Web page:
“we don’t actually learn much about God (because God had not yet revealed Himself through the Son). ”

      The OT is full of God revealing himself. People meet him walking in the garden, bushes burn, etc. Lots of revealing.

      You can’t just wave away the stuff you don’t like if you want to rely on the stuff you do.

      • Travis says:

        I’m not saying there is no divine revelation in the OT. My point is that the OT is the ancient Hebrew scripture and we have to keep in mind the context in which they lived and the fact that the Hebrew language is exceedingly rich in metaphor. In interpreting the OT, Christians should always read it in light of the New Testament, because we believe that the process of divine revelation culminated with the Incarnation of God the Son, who was and is Jesus Christ.

        As an Orthodox Christian, I’m not bound by the fundamentalist hermeneutic of the evangelical Protestants that has been dominant in the West for many years. We always interpret the OT in light of the New and look first and foremost to the Fathers of the Church for help in interpreting the Bible.

        • Drigan says:

          *grins* I haven’t been paying much attention to the Sunday posts lately . . . perhaps you may give me cause to pay more attention. As a Catholic, I always enjoy discussions with our closest separated brethren. 🙂

          • Travis says:

            I’ve always said that we Orthodox should reach out to our Catholic brethren in Rome and only approach evangelical Protestants with extreme caution. We have so much in common and I hope and pray that the Catholic Church will be whole again in our lifetime.

            • Major_Freedom says:

              Orthodox Christianity doesn’t hold all of humanity as bretheren?

              • Travis says:

                Actually, we do. I think there are a lot of people in the West who would be surprised by the Orthodox view of humanity (theological anthropology), as we reject the notion of total depravity and original sin. But those are different issues entirely.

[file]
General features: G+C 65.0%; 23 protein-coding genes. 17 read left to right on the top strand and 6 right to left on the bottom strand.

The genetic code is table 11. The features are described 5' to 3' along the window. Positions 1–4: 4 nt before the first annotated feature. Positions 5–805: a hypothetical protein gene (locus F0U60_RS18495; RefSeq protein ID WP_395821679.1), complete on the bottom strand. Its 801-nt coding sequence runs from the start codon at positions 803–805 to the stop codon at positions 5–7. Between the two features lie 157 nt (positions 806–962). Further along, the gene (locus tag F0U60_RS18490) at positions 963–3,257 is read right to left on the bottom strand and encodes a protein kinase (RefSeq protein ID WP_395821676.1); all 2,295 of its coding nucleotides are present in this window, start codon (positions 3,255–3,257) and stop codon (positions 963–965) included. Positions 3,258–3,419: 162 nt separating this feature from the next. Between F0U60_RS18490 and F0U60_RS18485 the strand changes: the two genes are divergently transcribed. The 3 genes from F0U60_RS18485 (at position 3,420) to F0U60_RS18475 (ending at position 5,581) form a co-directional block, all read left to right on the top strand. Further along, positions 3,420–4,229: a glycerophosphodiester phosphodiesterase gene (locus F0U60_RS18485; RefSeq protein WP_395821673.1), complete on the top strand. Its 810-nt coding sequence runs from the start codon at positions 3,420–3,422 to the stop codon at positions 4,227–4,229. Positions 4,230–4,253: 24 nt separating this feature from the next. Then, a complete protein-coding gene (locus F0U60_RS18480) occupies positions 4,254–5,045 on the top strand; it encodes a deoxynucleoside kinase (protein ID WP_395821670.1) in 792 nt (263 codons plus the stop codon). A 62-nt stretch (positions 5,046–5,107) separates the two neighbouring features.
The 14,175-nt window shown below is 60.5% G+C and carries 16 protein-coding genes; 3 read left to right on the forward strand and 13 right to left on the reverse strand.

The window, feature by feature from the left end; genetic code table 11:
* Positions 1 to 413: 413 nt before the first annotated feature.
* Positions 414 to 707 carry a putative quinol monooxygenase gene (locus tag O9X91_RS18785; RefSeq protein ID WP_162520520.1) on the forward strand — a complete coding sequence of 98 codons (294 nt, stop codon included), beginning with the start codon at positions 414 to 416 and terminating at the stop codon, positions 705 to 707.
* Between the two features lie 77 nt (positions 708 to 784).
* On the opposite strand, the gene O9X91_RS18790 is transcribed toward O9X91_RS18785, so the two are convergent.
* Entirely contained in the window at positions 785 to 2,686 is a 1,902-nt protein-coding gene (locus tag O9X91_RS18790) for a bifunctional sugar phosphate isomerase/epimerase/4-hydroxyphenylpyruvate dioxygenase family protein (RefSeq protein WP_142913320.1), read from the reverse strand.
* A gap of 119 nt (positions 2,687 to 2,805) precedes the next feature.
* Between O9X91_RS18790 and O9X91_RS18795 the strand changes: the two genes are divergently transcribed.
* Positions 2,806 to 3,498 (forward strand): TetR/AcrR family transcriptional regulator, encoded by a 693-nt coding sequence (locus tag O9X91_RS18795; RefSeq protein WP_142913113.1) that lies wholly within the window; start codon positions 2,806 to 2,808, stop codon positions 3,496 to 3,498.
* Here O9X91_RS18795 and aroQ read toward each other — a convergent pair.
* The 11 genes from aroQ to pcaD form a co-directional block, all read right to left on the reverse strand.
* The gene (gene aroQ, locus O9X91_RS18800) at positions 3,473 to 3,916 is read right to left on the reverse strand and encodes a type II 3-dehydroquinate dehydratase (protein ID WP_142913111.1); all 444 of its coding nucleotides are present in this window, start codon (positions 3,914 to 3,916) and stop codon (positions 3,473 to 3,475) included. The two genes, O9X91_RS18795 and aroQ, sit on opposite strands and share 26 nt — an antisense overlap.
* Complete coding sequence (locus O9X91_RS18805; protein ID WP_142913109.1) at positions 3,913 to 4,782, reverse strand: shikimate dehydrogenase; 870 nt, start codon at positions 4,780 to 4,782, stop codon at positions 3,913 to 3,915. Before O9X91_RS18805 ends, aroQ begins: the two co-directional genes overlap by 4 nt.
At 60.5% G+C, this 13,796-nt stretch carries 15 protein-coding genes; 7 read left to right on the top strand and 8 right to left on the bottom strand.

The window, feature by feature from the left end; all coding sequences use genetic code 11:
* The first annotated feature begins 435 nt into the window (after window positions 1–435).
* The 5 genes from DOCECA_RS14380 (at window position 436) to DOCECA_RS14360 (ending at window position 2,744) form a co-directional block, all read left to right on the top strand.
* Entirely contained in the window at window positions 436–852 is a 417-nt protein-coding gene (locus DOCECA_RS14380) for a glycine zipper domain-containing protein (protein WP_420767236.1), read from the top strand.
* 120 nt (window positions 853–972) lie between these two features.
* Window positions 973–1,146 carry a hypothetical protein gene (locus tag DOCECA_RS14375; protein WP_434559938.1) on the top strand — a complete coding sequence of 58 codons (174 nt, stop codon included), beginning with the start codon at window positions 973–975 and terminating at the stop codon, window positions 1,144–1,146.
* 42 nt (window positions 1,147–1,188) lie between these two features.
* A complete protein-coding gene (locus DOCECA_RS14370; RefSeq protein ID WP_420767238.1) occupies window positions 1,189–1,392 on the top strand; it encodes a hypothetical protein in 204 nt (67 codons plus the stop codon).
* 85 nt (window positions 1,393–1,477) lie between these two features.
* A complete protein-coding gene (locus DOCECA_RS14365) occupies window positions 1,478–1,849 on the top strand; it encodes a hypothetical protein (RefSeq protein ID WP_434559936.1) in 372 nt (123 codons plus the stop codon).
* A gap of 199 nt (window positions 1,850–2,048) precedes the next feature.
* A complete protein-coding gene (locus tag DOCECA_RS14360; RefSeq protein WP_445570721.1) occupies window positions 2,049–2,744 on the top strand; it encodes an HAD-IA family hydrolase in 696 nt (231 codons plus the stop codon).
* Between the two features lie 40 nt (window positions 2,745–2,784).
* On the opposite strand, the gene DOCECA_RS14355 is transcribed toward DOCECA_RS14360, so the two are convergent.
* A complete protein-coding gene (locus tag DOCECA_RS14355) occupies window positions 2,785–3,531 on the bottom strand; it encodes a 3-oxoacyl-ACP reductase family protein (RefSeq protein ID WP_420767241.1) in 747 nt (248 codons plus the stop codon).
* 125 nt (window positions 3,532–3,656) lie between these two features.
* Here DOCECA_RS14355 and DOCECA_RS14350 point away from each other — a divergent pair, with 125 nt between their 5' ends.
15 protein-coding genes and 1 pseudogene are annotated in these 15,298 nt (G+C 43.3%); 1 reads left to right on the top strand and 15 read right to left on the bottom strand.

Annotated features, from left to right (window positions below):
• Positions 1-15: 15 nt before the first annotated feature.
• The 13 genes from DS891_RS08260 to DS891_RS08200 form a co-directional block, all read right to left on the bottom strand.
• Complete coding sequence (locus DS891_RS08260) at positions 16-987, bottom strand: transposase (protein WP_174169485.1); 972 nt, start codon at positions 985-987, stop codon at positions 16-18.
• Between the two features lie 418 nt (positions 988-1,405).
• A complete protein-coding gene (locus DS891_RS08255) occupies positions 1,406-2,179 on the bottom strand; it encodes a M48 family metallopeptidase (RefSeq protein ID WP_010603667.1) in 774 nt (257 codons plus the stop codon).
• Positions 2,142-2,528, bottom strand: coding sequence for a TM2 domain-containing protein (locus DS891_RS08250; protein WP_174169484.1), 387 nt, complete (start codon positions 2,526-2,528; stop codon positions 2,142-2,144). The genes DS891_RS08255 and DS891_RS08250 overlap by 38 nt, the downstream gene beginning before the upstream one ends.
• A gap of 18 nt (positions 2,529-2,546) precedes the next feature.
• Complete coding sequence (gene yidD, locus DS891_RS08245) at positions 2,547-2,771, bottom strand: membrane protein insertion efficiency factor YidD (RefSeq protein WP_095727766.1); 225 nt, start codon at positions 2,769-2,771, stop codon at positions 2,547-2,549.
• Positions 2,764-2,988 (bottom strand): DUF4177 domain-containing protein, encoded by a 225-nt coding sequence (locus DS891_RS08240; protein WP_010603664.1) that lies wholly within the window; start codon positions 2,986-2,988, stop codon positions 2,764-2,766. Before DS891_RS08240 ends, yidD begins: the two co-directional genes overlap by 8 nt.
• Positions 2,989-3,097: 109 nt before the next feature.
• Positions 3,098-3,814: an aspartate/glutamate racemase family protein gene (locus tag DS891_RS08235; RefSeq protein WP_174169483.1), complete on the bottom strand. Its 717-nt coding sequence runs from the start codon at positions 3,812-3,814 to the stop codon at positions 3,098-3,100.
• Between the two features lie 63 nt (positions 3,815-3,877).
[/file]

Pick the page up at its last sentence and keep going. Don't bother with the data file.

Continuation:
That said, the Church of Rome is closest to us overall in terms of theology. We are, after all, part of the same ancient Catholic Church that split almost a thousand years ago along Eastern/Western lines.

  14. Wonks Anonymous says:

    “you are left complaining that God didn’t condemn us to this physical universe for all of eternity, instead of giving us a chance to bask with Him in paradise, which is a pretty silly complaint when you stop and think it through”
    It’s not silly in the slightest, it’s just not a complaint you can expect will be appeased.

  15. mark says:

    considering god in any way when making decisions is like considering alien life when making decisions.

  16. Collin says:

    I love your sunday posts, Bob. Thank you for them.
    If god has a monopoly of ownership over everything in the universe how then does he calculate?

  17. Edward says:

    As a Deist, I find it hard to excuse what God commands in the bible, things like genocide, , and Jesus commanding his followers to leave their families and to take no thought for the future. I think modern religious christians, as well as conservative and orthodox jews, engage in a hell of a lot of lawyering to rationalize and interpret away troubling passages. Thats ok, as long as they are aware they are doing it, taking the warm, fuzzy stuff in the bible, and leaving the barbarism where it should be, in the past.

    • Major_Freedom says:

      Just not your barbarism advocacy. That can remain.

  18. Razer says:

    The mental judo one must do to believe in this magical sky fairy that was dreamed up by our primitive ancestors. Jeez, Murphy. If you accept that it’s all made up BS, then no more mental judo needed. It all makes sense.

    Believing in gods are, to me, as silly as believing in Keynesianism. .

    • Major_Freedom says:

      Ultimately, it’s because the burning questions never quite go away.

      No matter how much of the world science has shed light on, questions about the shadows have remained. The questions that have not been adequately answered (adequately as judged by whatever criteria), are the questions that re-create God as the answer.

      • valueprax says:

        God is not an answer. It’s another question, posing as an answer. That’s what makes religious folk so comically clueless.

        • Major_Freedom says:

          “God is not an answer. It’s another question, posing as an answer.”

          Well sure, you can look at it that way. I am inclined to agree.